When Gidon Eshel sits down for a meal, his plate holds a full agenda. There’s the food, of course—plant-based, in his case. But beyond the barley and snap peas spills a cornucopia of environmental, social, and political considerations. “When you make a choice between any two competing ingredients or any two competing meals,” Eshel said in a December lecture (on “Rethinking the American Diet”), “you are making a whole cascade of important choices that you may or may not be aware of. For example, in that choice you determine…the nature of rural communities” in terms of structure, land use, and population density; the quantity of greenhouse gases emitted “on your behalf” for food production; the biodiversity of rangelands; the likelihood of species extinctions; and the health of waterways and coastal ocean fisheries, where massive die-offs are one consequence of agricultural pollution. “You even get to take sides in things that we don’t often associate with food choices, like societal strife,” he said, citing the example of a water-rights dispute pitting alfalfa farmers against a Native American tribe in Oregon’s Klamath basin. And finally, of course, nutritional choices “determine your health as powerfully as genetics or exercise.”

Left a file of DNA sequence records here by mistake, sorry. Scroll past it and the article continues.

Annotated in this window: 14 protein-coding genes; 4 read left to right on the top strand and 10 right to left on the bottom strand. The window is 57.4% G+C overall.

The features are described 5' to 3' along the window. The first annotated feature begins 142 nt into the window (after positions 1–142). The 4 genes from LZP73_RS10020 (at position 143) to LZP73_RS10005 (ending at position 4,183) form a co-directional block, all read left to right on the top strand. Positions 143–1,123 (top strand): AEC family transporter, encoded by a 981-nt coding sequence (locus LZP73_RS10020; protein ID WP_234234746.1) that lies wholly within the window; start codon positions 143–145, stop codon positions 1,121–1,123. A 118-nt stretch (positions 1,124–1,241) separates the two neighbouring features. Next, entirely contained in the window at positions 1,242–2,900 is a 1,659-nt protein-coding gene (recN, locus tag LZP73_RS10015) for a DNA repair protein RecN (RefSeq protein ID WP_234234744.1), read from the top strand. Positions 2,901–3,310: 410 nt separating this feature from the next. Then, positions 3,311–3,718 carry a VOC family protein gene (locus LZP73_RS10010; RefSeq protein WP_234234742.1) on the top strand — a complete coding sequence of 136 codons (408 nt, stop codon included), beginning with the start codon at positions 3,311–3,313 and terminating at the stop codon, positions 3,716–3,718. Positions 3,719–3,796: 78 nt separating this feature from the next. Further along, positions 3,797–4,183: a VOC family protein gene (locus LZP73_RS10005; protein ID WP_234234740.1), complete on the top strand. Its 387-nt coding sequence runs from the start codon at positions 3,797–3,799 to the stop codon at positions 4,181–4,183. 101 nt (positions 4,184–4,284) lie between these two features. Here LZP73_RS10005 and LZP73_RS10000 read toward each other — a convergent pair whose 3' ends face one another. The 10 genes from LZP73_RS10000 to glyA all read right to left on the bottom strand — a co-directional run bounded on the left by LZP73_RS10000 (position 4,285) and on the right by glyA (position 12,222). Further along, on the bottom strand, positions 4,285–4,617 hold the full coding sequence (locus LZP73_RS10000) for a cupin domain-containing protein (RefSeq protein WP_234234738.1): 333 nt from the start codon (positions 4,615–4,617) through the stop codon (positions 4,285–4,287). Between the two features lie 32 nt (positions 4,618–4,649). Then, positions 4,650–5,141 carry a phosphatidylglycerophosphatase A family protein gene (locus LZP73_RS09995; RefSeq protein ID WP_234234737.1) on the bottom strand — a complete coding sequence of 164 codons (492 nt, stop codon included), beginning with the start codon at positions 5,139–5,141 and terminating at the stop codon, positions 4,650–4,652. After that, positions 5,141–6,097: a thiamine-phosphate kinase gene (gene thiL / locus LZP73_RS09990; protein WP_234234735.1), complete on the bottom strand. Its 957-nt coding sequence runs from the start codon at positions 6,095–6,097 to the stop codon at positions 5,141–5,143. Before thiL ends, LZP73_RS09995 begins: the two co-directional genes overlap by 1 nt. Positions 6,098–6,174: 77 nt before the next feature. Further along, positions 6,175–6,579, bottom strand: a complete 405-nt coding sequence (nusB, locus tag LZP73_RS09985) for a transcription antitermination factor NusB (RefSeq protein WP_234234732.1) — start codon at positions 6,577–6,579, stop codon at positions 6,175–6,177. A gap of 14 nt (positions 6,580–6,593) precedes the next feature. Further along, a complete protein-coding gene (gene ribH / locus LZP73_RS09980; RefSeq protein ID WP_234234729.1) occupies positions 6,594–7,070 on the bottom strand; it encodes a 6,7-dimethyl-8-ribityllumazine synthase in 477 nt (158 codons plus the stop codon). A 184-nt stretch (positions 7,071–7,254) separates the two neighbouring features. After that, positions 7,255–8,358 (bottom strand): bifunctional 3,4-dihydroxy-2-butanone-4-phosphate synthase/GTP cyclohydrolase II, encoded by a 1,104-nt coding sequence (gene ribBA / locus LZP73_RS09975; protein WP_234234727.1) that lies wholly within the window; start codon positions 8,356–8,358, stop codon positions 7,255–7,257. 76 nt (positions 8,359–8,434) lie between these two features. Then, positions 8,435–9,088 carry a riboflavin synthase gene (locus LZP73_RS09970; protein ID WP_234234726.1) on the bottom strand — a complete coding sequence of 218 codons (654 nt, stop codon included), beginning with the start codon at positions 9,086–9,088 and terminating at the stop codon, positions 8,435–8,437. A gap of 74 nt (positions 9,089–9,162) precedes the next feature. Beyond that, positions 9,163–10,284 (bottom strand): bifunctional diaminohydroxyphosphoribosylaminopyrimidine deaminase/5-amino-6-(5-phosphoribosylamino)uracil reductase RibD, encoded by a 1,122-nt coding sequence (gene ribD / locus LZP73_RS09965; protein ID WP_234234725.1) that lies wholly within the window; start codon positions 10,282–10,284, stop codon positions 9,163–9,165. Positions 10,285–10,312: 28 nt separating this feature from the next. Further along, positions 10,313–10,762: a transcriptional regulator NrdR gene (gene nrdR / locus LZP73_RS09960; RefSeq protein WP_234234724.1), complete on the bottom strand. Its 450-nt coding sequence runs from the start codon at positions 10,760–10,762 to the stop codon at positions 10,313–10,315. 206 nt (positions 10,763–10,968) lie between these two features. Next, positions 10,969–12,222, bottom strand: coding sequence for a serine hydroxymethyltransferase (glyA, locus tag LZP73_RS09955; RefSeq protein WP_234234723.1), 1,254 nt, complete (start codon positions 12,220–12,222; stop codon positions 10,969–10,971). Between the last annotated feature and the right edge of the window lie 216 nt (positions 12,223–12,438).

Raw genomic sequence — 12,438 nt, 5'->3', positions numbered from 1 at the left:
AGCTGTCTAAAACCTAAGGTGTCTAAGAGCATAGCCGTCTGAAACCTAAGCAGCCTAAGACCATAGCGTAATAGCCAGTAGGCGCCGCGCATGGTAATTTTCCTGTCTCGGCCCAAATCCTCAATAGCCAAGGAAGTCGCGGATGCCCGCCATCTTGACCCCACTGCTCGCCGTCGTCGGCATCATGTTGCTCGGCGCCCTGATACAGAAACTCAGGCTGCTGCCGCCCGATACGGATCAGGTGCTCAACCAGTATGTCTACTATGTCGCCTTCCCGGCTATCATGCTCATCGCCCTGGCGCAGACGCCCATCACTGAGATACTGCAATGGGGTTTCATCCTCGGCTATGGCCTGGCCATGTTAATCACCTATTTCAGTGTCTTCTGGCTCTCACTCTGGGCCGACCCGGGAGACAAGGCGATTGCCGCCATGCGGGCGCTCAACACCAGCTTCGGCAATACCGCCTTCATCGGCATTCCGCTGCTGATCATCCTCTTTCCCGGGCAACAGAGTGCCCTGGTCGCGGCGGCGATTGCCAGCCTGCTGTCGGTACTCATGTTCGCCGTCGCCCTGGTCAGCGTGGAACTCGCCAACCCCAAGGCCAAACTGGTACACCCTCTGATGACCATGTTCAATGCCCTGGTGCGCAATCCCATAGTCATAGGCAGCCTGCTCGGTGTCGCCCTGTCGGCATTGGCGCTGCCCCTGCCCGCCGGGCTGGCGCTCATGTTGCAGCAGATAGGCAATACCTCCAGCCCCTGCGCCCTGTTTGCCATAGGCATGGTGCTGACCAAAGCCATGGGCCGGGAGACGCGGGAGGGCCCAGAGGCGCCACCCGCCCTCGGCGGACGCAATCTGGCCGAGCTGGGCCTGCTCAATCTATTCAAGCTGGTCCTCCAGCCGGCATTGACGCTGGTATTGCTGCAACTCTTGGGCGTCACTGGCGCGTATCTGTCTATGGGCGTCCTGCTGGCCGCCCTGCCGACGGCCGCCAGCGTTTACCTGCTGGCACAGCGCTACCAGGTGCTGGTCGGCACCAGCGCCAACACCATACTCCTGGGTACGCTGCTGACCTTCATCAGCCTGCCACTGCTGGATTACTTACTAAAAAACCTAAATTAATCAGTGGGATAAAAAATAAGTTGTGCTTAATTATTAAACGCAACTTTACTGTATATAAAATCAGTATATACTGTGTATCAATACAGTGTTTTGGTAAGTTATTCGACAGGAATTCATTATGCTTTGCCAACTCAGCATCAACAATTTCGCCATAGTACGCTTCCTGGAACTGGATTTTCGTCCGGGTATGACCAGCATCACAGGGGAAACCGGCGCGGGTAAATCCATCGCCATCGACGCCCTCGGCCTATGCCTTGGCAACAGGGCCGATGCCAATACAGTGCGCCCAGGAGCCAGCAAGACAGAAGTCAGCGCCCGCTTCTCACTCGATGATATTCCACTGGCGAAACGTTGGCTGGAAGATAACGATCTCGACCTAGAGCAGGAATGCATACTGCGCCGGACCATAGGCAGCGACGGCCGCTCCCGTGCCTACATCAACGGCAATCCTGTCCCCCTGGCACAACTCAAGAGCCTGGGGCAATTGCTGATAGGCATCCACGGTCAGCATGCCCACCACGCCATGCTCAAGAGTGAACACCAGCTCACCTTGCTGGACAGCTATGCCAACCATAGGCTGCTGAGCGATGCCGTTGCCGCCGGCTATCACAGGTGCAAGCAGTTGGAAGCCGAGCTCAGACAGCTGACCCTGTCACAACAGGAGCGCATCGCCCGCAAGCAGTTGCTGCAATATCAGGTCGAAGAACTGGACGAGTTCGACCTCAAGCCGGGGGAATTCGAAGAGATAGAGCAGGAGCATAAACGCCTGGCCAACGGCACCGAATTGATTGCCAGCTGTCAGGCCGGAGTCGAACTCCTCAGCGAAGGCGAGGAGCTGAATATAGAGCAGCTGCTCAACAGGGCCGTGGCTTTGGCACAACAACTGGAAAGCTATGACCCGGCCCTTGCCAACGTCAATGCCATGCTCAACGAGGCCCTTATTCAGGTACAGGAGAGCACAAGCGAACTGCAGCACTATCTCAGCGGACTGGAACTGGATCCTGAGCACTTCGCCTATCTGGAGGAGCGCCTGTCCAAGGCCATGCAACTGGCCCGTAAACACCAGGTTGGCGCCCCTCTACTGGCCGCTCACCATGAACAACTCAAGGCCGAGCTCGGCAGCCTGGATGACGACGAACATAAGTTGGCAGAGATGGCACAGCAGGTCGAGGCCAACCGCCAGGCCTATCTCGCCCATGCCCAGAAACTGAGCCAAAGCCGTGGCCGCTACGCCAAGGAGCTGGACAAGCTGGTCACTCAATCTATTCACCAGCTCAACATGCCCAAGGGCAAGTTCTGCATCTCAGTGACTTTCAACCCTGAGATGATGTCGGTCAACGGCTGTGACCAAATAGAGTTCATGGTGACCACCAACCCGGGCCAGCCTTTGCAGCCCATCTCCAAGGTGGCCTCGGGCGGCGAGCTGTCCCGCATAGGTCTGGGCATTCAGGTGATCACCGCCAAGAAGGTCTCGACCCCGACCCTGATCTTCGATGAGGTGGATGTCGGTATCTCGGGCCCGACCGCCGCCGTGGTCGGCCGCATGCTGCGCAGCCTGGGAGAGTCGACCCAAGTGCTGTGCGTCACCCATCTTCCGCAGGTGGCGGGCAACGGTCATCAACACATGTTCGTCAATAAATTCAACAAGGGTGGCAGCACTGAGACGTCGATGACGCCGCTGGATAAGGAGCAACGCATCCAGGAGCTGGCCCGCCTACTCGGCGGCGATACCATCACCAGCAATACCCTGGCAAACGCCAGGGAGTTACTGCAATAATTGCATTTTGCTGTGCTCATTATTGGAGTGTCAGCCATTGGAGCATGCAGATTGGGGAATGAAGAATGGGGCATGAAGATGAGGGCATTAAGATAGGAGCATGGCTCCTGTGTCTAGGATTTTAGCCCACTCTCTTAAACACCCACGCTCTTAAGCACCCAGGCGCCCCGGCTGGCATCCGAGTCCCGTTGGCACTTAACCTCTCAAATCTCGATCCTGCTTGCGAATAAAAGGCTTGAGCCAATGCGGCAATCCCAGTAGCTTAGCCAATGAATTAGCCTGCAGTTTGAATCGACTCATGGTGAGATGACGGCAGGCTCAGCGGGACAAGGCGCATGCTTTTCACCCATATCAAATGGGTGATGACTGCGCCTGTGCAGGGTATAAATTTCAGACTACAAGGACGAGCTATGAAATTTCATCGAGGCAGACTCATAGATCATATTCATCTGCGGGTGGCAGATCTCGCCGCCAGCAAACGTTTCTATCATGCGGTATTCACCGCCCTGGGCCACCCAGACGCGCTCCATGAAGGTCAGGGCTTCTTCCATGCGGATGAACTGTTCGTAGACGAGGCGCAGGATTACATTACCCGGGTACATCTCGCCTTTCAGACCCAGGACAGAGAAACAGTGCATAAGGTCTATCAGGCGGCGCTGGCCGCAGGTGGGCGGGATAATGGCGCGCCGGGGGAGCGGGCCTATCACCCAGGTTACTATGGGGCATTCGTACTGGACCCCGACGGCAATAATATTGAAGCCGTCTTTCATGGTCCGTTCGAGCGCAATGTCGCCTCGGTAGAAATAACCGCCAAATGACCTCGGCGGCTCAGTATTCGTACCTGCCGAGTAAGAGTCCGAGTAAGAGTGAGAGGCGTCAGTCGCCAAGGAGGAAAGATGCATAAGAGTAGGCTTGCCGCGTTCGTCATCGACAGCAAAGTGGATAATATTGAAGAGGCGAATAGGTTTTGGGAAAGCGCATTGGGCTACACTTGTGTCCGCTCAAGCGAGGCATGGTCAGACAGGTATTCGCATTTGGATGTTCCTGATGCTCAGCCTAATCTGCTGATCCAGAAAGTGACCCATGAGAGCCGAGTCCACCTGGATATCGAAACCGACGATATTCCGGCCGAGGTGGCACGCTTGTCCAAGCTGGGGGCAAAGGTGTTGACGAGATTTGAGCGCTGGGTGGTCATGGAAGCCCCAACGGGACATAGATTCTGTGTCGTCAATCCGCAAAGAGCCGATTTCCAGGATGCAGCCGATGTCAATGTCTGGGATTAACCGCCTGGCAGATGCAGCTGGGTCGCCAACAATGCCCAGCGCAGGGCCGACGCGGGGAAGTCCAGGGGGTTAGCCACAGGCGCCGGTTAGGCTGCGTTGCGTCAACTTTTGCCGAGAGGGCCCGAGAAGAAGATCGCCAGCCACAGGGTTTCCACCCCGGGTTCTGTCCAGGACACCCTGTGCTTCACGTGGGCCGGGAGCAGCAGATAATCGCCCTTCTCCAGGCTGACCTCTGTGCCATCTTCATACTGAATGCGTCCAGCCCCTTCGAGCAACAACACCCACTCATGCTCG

Eshel is a geophysicist; a research professor of environmental science and physics at Bard College, he spoke at the Radcliffe Institute, where he is a fellow this year. His field was conventional climate science when he was a professor at the University of Chicago, until a lunch conversation about the geophysical implications of food production led him to a new focus: environmental-geophysical consequences of human diets. Since 2006, he has examined the effects on the planet of various diets, from vegan to lacto-ovo to the mean American diet (MAD, in which about a quarter of the calories come from animal-based products). His findings have given him a strong message to deliver: lose the beef.
Read the complete Harvard Magazine article on their website.